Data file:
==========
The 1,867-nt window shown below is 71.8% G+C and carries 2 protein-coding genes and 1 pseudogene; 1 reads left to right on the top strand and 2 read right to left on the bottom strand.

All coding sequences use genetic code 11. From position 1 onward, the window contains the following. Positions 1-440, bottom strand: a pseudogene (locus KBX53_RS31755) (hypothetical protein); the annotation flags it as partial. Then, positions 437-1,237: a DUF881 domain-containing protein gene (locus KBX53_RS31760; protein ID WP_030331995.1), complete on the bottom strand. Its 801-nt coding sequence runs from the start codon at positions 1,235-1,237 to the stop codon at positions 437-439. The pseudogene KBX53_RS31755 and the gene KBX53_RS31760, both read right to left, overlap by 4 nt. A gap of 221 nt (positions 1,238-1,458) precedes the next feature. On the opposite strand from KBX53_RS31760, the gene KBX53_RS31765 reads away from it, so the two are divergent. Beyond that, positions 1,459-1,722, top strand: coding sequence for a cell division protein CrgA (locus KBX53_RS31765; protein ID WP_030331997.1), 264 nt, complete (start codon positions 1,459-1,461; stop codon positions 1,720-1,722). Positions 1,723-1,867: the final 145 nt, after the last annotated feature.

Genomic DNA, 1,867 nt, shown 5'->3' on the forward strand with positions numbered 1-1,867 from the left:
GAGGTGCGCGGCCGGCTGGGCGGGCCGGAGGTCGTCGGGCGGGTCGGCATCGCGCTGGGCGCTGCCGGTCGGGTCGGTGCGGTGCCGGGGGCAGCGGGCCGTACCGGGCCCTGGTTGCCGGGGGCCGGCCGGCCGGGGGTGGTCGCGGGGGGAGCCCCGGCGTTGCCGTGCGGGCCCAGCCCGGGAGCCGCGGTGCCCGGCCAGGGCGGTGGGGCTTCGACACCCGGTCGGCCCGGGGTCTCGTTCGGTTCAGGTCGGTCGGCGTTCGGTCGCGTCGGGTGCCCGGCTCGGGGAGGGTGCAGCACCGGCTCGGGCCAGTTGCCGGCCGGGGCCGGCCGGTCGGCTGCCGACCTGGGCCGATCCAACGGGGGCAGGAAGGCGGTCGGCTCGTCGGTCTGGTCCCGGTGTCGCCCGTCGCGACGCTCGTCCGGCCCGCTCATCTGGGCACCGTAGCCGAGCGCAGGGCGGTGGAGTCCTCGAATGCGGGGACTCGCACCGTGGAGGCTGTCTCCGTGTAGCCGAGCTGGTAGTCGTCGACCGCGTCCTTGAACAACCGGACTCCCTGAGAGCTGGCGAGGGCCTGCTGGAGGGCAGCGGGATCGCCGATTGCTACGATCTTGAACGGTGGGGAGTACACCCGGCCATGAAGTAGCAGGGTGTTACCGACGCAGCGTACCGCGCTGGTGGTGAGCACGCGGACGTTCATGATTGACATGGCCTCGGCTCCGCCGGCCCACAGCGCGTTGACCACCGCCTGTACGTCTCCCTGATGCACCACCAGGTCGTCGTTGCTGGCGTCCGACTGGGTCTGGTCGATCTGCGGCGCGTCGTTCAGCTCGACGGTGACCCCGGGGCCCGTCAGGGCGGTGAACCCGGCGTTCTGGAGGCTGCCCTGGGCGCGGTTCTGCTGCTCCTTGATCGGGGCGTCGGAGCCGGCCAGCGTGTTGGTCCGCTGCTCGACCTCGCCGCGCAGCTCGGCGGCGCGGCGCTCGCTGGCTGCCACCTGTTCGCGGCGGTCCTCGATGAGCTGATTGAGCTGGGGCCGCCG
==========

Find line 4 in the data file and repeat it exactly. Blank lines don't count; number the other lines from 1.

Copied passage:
GAGGTGCGCGGCCGGCTGGGCGGGCCGGAGGTCGTCGGGCGGGTCGGCATCGCGCTGGGCGCTGCCGGTCGGGTCGGTGCGGTGCCGGGGGCAGCGGGCCGTACCGGGCCCTGGTTGCCGGGGGCCGGCCGGCCGGGGGTGGTCGCGGGGGGAGCCCCGGCGTTGCCGTGCGGGCCCAGCCCGGGAGCCGCGGTGCCCGGCCAGGGCGGTGGGGCTTCGACACCCGGTCGGCCCGGGGTCTCGTTCGGTTCAGGTCGGTCGGCGTTCGGTCGCGTCGGGTGCCCGGCTCGGGGAGGGTGCAGCACCGGCTCGGGCCAGTTGCCGGCCGGGGCCGGCCGGTCGGCTGCCGACCTGGGCCGATCCAACGGGGGCAGGAAGGCGGTCGGCTCGTCGGTCTGGTCCCGGTGTCGCCCGTCGCGACGCTCGTCCGGCCCGCTCATCTGGGCACCGTAGCCGAGCGCAGGGCGGTGGAGTCCTCGAATGCGGGGACTCGCACCGTGGAGGCTGTCTCCGTGTAGCCGAGCTGGTAGTCGTCGACCGCGTCCTTGAACAACCGGACTCCCTGAGAGCTGGCGAGGGCCTGCTGGAGGGCAGCGGGATCGCCGATTGCTACGATCTTGAACGGTGGGGAGTACACCCGGCCATGAAGTAGCAGGGTGTTACCGACGCAGCGTACCGCGCTGGTGGTGAGCACGCGGACGTTCATGATTGACATGGCCTCGGCTCCGCCGGCCCACAGCGCGTTGACCACCGCCTGTACGTCTCCCTGATGCACCACCAGGTCGTCGTTGCTGGCGTCCGACTGGGTCTGGTCGATCTGCGGCGCGTCGTTCAGCTCGACGGTGACCCCGGGGCCCGTCAGGGCGGTGAACCCGGCGTTCTGGAGGCTGCCCTGGGCGCGGTTCTGCTGCTCCTTGATCGGGGCGTCGGAGCCGGCCAGCGTGTTGGTCCGCTGCTCGACCTCGCCGCGCAGCTCGGCGGCGCGGCGCTCGCTGGCTGCCACCTGTTCGCGGCGGTCCTCGATGAGCTGATTGAGCTGGGGCCGCCG